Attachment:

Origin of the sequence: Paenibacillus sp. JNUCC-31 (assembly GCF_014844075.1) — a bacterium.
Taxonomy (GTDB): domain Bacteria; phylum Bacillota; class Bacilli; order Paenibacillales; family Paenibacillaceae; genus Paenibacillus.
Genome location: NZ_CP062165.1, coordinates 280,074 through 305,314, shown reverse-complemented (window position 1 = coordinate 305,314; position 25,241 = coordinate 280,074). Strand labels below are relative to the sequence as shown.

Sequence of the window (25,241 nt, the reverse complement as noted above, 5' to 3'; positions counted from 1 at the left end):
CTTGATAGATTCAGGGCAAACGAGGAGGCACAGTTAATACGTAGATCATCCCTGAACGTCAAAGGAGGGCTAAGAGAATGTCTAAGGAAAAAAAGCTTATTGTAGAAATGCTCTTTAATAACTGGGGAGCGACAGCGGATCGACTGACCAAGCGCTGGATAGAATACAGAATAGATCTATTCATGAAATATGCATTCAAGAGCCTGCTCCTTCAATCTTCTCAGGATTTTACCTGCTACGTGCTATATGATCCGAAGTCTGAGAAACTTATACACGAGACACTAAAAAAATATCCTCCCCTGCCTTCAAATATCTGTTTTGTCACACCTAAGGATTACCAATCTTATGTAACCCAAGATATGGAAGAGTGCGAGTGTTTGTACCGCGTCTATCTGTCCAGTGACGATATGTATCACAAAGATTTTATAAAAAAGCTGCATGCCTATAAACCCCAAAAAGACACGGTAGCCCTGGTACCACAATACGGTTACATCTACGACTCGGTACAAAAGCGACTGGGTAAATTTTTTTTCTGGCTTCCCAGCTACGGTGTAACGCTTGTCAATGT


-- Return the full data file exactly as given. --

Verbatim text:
Origin of the sequence: Paenibacillus sp. JNUCC-31 (assembly GCF_014844075.1) — a bacterium.
Taxonomy (GTDB): domain Bacteria; phylum Bacillota; class Bacilli; order Paenibacillales; family Paenibacillaceae; genus Paenibacillus.
Genome location: NZ_CP062165.1, coordinates 280,074 through 305,314, shown reverse-complemented (window position 1 = coordinate 305,314; position 25,241 = coordinate 280,074). Strand labels below are relative to the sequence as shown.

Sequence of the window (25,241 nt, the reverse complement as noted above, 5' to 3'; positions counted from 1 at the left end):
CTTGATAGATTCAGGGCAAACGAGGAGGCACAGTTAATACGTAGATCATCCCTGAACGTCAAAGGAGGGCTAAGAGAATGTCTAAGGAAAAAAAGCTTATTGTAGAAATGCTCTTTAATAACTGGGGAGCGACAGCGGATCGACTGACCAAGCGCTGGATAGAATACAGAATAGATCTATTCATGAAATATGCATTCAAGAGCCTGCTCCTTCAATCTTCTCAGGATTTTACCTGCTACGTGCTATATGATCCGAAGTCTGAGAAACTTATACACGAGACACTAAAAAAATATCCTCCCCTGCCTTCAAATATCTGTTTTGTCACACCTAAGGATTACCAATCTTATGTAACCCAAGATATGGAAGAGTGCGAGTGTTTGTACCGCGTCTATCTGTCCAGTGACGATATGTATCACAAAGATTTTATAAAAAAGCTGCATGCCTATAAACCCCAAAAAGACACGGTAGCCCTGGTACCACAATACGGTTACATCTACGACTCGGTACAAAAGCGACTGGGTAAATTTTTTTTCTGGCTTCCCAGCTACGGTGTAACGCTTGTCAATGT